Dave Seddon’s PNE press view

North End players celebrate the winner at the Macron Stadium
North End players celebrate the winner at the Macron Stadium
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Have Preston North End become a yardstick in the Championship, a tipping point even?

Simon Grayson’s men seem to have become the division’s version of the Grim Reaper.

Of the 13 managers who have left their post in English football’s second tier this season, five have gone inside a week of facing PNE.

I jokingly wrote this week that playing North End can seriously damage a manager’s employment.

Coincidence is the major player, of course, in this sequence but it is quite some statistic all the same.

Guy Luzon, Steve Cotterill, Paul Clement, Dougie Freedman and Neil Lennon were all picking up their P45 and pay-off soon after their teams had played Preston.

In the cases of Cotterill and Lennon, they did not get another game in charge of Bristol City and Bolton respectively, following 2-1 defeats.

Luzon, Clement and Freedman were in the dugout for one more game after facing PNE before the axe fell.

A combination of factors conspired against the quintet of bosses who have gone.

Clement didn’t play ‘the Derby way’ according to his paymasters, while Lennon was always going to be on rocky ground the moment Bolton’s takeover was complete.

Freedman can at least argue that his Nottingham Forest side beat North End in his penultimate game at the helm.

As for Luzon and Cotterill, Charlton and Bristol City had simply lost too many games with them at the rudder.

Cotterill could point to some puzzling recruitment efforts by his club too.

Surely none of these five clubs swung the axe as a direct consequence of results against North End?

Losing to a side which has admittedly over-achieved but has also been upwardly mobile since the middle of October, is far from a disgrace.

Perhaps a newly-promoted side sitting in upper mid-table, doing so without having spent a fortune, has opened a few eyes? If Preston are up there, why aren’t we?

On a similar theme, I did see North End’s name used this week in a manner once reserved for Grimsby and Hartlepool.

You know the one: ‘If such and such don’t watch it, they will be having to get used to trips to Grimsby on a wet Tuesday night next season’.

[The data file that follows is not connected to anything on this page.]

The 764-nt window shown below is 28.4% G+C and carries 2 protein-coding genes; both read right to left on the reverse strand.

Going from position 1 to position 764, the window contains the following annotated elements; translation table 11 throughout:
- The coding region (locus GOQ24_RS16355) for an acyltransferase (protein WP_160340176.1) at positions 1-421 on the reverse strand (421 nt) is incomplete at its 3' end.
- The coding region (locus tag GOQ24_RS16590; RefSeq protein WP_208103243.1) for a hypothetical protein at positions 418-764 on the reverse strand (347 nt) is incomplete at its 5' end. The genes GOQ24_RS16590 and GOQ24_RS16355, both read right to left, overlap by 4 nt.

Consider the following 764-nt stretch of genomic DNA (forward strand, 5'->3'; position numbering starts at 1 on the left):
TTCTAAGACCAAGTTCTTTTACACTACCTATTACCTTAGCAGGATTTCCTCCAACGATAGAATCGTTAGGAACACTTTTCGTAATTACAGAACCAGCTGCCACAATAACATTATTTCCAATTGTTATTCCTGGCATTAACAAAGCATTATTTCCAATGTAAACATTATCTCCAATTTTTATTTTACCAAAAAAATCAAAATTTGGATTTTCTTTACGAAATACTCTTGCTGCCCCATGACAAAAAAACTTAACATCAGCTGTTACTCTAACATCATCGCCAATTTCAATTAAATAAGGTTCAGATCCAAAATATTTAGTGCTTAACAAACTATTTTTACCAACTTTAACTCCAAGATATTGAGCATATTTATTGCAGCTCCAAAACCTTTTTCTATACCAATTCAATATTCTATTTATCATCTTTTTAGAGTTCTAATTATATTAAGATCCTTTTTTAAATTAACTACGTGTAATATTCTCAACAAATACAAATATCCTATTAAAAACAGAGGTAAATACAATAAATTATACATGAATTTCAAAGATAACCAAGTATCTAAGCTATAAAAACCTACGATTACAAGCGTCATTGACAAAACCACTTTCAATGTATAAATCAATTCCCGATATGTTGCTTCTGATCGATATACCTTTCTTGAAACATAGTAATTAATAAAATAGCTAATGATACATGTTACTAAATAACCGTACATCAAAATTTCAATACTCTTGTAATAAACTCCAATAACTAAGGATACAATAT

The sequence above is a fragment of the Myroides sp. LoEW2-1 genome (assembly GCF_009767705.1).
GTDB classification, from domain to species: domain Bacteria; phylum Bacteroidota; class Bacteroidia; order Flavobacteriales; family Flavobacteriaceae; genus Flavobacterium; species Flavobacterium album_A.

A broadsheet newspaper was analysing Rafa Benitez’s appointment at Newcastle and weighing-up whether or not the Spaniard could keep them in the Premier League.

The doomsday scenario for Benitez, according to the writer, were ‘trips to Preston and Rotherham’ next season.

If that happens, we must remember to roll out the red carpet and doff our caps to such illustrious visitors – unless of course, North End pass them going the other way!

I write that slightly tongue in cheek, although with nine games left, the play-offs remain in view.

They are a long shot and four clubs above PNE are better placed at the moment to claim sixth spot.

However, sides have come from further back to reach the end-of-season lottery, so why not dare to dream for a little while longer?

Last Saturday’s victory at Bolton kept North End in touch with the top six.

A fine afternoon was had by all of the 4,432 travelling fans, bowler hats perched on heads in honour of Gentry Day.

Both goals being scored in front of the away end made for the perfect day.

But why the need for the smoke bomb after Jordan Hugill had netted the equaliser?

I have read the debate on smoke bombs on other media platforms and understand that there are differing views.

Some fans, and I’m not just talking about Preston here, fall into the ‘no pyro, no party’ brigade and want to turn every game in Guy Fawkes night.

Others, the majority I might argue, wonder why anyone would risk facing a stadium ban and a criminal record for the sake of 30 seconds of coloured, smelly smoke?

Today, a week on from Gentry Day, an occasion where fans and players no longer with us are remembered with fondness, we turn our thoughts to Alan Spavin who passed away in the United States at the age of 74.

‘Spav’ played 486 games in the Preston shirt, the last few in a second spell at Deepdale in the late 1970s after he had returned from playing in America.

As a youngster, I just about remember Spavin’s return and if my memory serves me right, he played in a few reserve games in the Central League too. The minute’s applause which will ring round Deepdale, is richly deserved.